Perhaps ironic were the quite different concerns raised by some that the proposed “public option” could be too successful and could undermine the stability of the rest of the state’s individual and small‐group markets. For example, the state’s “small‐group” market currently offers those businesses with fewer than 50 employees less expensive health coverage than is now available on the individual insurance markets. According to actuarial estimates, however, a “public option” plan paying Medicare rates would likely offer premiums significantly lower than those currently available in the small‐group market. Under such a scenario, small‐business owners would likely drop their employee coverage and urge their employees to purchase the “public option” plan instead. While such a result might please those who saw the “public option” as a path to a state‐based “single‐payer,” the state’s more pragmatic liberals (including Representative Cody) were anxious to avoid the complete destabilization of the individual and small‐group markets.
Opposition to the “public option” resonated particularly strongly in the state senate, where Senator David Frockt had become the leading voice in the health reform debate. Frockt shared Cody’s reform agenda (he had even previously cosponsored a state‐based, single‐payer proposal). But in this debate, his task was to be the voice of moderation that could fashion a workable compromise. He performed that mission quite strategically. First, he actually stripped the “public option” provision from the senate’s version of Cascade Care, substituting in its stead language authorizing state regulators to more closely regulate the products offered on the Exchange (a so‐called active purchaser approach). The stakeholders supported this alternative approach, and Frockt’s senate colleagues passed such a bill, which meant that a conference committee (led by Cody and Frockt) was charged with negotiating a compromise that could make it through both chambers.
Over the next two weeks, Cody, Frockt, and Jason McGill (representing Governor Inslee) negotiated with one another and with the key stakeholders. By all accounts, the pressure to reach a compromise that included a “public option” was intense. Governor Inslee wanted a health reform program he could feature in his presidential campaign, and Cody, Frockt, and McGill were determined to take advantage of this window of opportunity. By this time, most lobbyists and legislators realized that this was a “no kill bill” and that the “public option” “cake was baked.” One way or another, the state’s leaders were determined to make it happen.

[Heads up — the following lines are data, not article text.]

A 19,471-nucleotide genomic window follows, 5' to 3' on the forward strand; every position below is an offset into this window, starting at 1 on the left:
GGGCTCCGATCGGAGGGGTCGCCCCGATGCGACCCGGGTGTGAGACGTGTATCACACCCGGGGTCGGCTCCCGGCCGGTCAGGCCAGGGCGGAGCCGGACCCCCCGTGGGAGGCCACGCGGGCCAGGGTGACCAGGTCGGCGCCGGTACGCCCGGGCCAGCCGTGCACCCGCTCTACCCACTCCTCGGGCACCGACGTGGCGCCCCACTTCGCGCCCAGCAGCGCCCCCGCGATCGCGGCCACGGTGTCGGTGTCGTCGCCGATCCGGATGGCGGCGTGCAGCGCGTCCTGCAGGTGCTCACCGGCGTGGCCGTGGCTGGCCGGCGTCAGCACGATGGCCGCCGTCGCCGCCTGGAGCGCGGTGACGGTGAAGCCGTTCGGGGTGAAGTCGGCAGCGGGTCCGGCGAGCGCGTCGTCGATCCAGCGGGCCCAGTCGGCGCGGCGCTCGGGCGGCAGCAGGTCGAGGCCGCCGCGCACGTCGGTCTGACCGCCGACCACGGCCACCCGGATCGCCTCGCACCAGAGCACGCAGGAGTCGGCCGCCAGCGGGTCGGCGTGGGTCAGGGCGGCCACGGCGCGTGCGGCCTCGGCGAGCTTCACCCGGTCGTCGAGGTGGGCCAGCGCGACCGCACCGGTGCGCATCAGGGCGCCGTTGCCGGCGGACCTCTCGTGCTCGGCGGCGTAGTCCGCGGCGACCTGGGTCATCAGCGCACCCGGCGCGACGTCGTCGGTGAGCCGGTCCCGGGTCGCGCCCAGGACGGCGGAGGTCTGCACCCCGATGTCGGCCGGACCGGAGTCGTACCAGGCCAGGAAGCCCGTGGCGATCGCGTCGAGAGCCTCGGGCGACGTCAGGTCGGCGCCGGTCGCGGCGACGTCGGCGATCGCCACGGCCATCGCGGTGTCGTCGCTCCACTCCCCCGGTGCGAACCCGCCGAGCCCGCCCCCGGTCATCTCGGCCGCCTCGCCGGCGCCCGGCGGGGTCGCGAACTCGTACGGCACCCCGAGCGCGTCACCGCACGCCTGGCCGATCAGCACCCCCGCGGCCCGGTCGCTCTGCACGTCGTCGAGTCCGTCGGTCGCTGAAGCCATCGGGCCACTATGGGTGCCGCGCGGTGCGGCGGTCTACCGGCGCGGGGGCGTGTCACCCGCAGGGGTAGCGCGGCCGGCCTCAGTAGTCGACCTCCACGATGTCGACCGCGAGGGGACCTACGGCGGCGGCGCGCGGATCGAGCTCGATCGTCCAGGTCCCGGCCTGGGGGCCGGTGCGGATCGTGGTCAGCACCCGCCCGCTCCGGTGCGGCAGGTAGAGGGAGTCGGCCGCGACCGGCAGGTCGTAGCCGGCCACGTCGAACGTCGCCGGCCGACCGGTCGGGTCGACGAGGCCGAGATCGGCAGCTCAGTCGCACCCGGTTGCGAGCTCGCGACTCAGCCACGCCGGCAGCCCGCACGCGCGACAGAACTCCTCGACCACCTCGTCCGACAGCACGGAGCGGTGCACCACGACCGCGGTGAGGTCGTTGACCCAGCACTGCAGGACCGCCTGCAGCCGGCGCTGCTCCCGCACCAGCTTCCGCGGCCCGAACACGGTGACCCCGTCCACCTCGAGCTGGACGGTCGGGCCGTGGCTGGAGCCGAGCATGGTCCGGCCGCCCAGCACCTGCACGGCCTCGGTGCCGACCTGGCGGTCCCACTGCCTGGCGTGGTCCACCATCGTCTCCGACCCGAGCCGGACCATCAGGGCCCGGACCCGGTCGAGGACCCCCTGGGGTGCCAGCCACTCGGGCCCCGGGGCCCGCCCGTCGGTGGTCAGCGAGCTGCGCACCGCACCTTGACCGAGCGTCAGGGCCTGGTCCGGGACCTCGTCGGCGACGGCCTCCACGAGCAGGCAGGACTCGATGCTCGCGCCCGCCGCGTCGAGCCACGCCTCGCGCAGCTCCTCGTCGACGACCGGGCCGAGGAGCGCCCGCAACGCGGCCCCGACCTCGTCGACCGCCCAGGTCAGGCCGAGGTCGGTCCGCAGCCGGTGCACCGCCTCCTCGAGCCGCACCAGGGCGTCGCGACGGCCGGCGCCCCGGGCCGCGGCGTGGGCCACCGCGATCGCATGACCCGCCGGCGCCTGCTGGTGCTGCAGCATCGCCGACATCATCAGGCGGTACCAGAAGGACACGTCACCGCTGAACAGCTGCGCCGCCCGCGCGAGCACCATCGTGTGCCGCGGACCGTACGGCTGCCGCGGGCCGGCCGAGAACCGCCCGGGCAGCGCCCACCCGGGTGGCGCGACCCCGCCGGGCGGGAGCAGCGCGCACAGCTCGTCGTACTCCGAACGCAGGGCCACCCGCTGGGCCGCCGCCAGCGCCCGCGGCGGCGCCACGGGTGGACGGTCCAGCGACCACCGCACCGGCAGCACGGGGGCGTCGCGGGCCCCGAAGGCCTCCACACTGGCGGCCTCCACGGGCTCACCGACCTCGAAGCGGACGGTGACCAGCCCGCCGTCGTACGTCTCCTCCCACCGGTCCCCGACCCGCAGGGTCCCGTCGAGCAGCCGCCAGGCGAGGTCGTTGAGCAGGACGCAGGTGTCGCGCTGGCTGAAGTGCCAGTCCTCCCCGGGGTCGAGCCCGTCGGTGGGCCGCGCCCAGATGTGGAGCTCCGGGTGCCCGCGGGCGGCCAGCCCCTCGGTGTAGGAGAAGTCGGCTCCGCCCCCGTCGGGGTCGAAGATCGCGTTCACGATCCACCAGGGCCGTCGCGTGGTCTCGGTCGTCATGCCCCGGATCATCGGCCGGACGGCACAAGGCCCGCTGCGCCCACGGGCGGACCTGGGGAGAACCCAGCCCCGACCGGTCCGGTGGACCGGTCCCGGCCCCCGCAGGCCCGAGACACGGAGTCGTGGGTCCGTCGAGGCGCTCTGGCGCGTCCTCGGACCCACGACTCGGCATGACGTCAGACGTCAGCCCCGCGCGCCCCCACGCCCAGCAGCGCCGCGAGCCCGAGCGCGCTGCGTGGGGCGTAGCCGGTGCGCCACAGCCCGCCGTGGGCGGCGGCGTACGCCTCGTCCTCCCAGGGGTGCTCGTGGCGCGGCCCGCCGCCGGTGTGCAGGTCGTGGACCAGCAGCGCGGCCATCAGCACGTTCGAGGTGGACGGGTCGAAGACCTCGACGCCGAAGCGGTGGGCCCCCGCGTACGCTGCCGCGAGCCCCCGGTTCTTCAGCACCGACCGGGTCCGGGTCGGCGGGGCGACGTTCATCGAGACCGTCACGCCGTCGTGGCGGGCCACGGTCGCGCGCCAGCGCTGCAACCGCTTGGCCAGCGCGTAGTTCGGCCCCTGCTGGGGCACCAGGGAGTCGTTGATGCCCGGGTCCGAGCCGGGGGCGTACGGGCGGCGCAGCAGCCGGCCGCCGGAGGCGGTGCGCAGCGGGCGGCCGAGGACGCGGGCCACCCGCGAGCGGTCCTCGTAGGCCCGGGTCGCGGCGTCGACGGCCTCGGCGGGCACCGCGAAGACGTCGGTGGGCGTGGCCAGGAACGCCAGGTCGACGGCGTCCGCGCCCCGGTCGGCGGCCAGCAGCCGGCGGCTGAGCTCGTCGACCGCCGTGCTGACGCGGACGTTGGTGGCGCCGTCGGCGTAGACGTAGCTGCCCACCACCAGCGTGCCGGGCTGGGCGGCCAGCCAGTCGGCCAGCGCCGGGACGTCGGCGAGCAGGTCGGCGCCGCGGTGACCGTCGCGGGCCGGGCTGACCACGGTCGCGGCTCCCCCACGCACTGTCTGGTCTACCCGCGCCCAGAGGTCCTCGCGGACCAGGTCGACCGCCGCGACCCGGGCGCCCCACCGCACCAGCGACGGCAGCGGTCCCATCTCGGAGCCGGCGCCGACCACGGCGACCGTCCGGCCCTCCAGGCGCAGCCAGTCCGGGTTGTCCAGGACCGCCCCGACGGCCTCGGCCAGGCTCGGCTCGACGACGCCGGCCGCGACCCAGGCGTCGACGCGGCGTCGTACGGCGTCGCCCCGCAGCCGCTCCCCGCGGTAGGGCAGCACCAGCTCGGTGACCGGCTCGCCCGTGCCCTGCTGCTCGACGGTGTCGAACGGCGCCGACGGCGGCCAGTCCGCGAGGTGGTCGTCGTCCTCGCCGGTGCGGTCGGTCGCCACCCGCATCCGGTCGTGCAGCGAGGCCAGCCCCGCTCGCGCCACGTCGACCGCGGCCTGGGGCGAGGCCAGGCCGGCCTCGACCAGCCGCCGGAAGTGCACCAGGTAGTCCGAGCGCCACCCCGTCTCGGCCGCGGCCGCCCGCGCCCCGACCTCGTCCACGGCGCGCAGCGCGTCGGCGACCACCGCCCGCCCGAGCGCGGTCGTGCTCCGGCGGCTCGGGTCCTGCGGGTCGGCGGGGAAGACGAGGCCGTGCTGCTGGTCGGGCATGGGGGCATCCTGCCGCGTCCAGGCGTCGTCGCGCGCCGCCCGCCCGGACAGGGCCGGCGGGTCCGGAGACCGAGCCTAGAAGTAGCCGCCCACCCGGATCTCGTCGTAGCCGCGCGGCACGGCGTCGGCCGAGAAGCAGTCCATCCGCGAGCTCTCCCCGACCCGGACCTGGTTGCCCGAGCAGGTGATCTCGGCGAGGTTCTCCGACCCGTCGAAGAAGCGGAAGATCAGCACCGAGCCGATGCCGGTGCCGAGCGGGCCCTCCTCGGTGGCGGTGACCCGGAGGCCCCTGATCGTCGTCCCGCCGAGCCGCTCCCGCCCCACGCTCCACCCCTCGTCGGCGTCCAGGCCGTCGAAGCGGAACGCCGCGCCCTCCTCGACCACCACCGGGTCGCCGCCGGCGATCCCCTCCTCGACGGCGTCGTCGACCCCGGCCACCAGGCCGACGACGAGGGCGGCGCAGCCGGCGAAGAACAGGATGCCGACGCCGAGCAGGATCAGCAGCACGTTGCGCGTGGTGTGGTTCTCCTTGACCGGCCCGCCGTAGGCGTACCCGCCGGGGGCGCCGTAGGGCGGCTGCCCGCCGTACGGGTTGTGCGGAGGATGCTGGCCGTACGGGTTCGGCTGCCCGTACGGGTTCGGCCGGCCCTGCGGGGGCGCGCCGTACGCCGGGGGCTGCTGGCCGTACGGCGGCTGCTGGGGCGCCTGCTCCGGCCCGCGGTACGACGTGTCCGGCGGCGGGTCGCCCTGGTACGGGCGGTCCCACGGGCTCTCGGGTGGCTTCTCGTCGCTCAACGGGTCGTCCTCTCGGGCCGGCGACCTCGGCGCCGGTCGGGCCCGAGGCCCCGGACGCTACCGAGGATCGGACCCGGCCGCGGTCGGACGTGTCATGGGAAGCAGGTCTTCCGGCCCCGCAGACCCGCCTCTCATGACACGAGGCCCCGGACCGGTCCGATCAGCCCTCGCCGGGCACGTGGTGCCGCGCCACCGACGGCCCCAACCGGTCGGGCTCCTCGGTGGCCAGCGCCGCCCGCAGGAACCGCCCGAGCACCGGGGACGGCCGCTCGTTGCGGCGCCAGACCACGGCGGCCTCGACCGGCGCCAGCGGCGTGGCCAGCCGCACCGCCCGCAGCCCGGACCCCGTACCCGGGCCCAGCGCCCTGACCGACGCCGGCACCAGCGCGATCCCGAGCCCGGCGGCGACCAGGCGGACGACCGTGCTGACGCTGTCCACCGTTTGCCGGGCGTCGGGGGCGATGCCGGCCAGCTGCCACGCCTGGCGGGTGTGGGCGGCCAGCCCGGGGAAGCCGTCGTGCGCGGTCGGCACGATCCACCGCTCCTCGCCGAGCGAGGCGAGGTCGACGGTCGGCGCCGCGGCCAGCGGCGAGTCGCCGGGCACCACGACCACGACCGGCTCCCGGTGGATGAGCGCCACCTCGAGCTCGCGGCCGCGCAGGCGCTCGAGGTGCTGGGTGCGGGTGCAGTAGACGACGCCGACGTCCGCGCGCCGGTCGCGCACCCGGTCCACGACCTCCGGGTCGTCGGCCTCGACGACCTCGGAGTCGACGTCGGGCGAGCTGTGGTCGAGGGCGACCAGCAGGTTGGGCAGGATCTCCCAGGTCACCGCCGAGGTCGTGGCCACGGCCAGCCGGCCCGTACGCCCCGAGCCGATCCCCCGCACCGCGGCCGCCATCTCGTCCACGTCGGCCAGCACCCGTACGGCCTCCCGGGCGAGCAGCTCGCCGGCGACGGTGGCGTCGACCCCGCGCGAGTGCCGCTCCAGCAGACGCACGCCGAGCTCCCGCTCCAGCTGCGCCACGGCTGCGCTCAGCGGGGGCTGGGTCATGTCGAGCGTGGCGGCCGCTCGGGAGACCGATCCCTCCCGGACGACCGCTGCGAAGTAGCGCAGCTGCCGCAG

Cody, Frockt, and McGill then floated the idea of a “public option” plan that would determine premiums based on the actuarial assumption that total costs would not exceed an aggregate cap of 160% of Medicare for the services rendered. The actuaries estimated that the 160% cap, combined with the new standardized plan rules, would enable the “public option” to offer premiums 5% to 10% lower than they otherwise would be. The hope was that the lower enrollee cost‐sharing (copays and deductibles) in the standard benefit design would provide needed assistance to those buying on the Exchange without destabilizing the rest of the individual and small‐group markets. The compromise also would allow carriers to retain the flexibility to pay some providers more than 160% and others less (as opposed to the original Cody bill, which required 100% of Medicare to all providers). If it turned out that high‐cost providers (say surgeons) had a higher volume than expected and the costs thus exceeded the 160% cap, the carrier would need to absorb that loss (just as they would keep the surplus if the total costs came in under the cap).
The compromise proposal created a division among the state’s insurance carriers, with the two Blue Cross plans (Premera and Regence) agreeing to support the 160% cap, and the insurance industry trade association opposing it, partly because the rates were presumably still too low, but also because of fears of a “slippery slope” of rate regulation, both in Washington State and the rest of the country. Soon the provider community split as well, first when Cody added a provision requiring the “public option” to pay primary care physicians at least 135% of Medicare, (prompting the family practice physicians to offer their support) and then when Frockt added a provision requiring the “public option” to pay rural hospitals at least 101% of Medicare. Frockt gained yet another vote with a provision that authorized state regulators to waive the 160% cap if a health plan demonstrated that it could still lower premiums by the required amount (though Governor Inslee later declared that no waiver requests would be accepted in the program’s first year).